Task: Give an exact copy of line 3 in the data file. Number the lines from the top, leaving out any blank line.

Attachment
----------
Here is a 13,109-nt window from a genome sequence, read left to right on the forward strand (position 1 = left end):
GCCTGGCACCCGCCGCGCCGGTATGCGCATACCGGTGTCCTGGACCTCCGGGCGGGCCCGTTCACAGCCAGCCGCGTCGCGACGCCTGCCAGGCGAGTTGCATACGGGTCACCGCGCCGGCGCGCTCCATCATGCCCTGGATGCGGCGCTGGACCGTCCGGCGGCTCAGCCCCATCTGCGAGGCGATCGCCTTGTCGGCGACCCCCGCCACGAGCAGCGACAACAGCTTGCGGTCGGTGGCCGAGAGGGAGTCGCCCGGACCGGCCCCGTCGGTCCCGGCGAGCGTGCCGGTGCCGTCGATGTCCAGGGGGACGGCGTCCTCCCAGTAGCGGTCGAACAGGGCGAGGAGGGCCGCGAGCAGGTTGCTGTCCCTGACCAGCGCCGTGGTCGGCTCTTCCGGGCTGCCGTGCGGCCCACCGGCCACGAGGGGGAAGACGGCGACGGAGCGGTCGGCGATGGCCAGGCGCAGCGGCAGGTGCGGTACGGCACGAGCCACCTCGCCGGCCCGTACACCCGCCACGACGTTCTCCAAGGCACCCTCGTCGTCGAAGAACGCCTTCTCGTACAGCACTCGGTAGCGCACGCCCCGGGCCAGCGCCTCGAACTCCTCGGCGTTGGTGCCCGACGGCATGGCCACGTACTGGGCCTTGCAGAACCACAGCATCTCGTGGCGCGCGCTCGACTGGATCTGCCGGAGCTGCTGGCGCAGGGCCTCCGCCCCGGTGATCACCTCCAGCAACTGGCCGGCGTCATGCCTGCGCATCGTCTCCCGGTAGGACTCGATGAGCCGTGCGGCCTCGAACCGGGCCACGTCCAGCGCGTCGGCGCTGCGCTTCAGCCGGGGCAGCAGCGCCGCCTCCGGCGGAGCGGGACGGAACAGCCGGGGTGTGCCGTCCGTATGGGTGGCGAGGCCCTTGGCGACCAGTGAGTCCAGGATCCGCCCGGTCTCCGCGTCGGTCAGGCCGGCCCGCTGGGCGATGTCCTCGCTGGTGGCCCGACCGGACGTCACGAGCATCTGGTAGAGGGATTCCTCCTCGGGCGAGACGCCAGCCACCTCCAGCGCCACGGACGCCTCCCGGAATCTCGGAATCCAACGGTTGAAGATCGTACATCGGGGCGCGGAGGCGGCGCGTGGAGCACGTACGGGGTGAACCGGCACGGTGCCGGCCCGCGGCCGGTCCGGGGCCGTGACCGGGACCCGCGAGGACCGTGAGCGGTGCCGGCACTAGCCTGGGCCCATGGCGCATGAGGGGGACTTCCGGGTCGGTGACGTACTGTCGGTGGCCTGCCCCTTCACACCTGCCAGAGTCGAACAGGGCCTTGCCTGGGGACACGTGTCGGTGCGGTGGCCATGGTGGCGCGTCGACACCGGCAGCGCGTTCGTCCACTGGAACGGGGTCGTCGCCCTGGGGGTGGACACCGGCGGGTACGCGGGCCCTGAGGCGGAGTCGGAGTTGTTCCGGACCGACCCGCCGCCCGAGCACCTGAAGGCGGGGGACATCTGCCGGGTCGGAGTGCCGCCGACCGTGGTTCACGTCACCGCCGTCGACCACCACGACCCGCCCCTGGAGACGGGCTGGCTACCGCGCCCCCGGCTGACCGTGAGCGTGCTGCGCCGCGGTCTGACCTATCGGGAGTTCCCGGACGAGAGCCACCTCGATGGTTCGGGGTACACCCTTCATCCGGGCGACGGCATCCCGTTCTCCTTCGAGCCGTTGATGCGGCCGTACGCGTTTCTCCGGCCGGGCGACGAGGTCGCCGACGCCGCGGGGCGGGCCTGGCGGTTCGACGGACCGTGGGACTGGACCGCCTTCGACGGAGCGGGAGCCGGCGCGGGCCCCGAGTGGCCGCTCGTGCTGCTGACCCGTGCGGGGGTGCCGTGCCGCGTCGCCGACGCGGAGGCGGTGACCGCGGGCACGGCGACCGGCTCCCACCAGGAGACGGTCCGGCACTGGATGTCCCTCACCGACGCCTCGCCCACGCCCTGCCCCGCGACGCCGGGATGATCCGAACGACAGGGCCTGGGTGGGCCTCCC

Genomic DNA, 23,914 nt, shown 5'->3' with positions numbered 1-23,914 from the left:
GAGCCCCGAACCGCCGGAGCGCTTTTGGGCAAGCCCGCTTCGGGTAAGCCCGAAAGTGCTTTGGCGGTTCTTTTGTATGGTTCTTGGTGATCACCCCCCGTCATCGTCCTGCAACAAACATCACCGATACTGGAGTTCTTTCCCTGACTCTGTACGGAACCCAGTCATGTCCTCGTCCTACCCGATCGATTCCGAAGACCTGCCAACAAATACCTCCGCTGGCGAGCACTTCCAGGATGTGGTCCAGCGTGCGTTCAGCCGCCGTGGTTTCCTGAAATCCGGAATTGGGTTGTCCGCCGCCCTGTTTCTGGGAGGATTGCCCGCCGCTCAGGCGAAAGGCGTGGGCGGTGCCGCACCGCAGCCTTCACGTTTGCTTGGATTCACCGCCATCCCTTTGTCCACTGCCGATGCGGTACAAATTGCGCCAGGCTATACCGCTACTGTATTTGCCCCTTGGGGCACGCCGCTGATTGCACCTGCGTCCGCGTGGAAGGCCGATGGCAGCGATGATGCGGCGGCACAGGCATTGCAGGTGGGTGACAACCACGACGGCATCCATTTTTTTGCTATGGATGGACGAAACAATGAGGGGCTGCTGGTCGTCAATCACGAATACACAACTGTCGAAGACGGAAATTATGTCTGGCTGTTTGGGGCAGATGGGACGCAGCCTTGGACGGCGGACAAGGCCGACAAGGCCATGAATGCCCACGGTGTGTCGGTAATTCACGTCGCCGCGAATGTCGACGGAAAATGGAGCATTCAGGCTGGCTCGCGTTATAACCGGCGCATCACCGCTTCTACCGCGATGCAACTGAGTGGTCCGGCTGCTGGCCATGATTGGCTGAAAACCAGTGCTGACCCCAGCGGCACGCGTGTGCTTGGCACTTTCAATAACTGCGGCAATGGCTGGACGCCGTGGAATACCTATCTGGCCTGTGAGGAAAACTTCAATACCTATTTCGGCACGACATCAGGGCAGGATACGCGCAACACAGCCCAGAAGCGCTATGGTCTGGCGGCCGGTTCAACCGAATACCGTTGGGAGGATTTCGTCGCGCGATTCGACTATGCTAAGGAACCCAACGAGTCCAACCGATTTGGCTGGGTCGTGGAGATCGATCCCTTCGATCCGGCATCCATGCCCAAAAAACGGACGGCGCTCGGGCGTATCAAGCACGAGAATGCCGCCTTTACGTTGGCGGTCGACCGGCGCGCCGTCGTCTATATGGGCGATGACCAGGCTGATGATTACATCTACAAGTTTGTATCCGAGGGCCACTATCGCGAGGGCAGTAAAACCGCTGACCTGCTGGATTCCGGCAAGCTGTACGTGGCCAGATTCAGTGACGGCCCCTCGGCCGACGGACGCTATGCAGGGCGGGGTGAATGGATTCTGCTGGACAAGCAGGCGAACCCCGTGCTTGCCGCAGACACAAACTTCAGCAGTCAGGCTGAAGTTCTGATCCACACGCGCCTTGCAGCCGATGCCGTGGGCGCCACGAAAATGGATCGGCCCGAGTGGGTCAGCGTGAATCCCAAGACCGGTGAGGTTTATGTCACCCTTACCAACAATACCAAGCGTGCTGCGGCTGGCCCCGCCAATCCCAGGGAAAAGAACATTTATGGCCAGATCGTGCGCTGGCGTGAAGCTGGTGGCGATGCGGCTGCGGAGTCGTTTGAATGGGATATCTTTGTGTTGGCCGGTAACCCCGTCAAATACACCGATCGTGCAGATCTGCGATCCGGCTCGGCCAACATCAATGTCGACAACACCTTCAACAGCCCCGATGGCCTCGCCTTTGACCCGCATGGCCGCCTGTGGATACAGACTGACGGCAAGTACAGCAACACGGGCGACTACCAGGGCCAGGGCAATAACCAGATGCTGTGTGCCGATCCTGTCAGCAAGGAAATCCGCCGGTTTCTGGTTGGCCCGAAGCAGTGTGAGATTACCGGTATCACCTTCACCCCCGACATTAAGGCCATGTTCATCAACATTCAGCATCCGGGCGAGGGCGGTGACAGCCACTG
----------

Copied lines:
Genomic DNA, 23,914 nt, shown 5'->3' with positions numbered 1-23,914 from the left: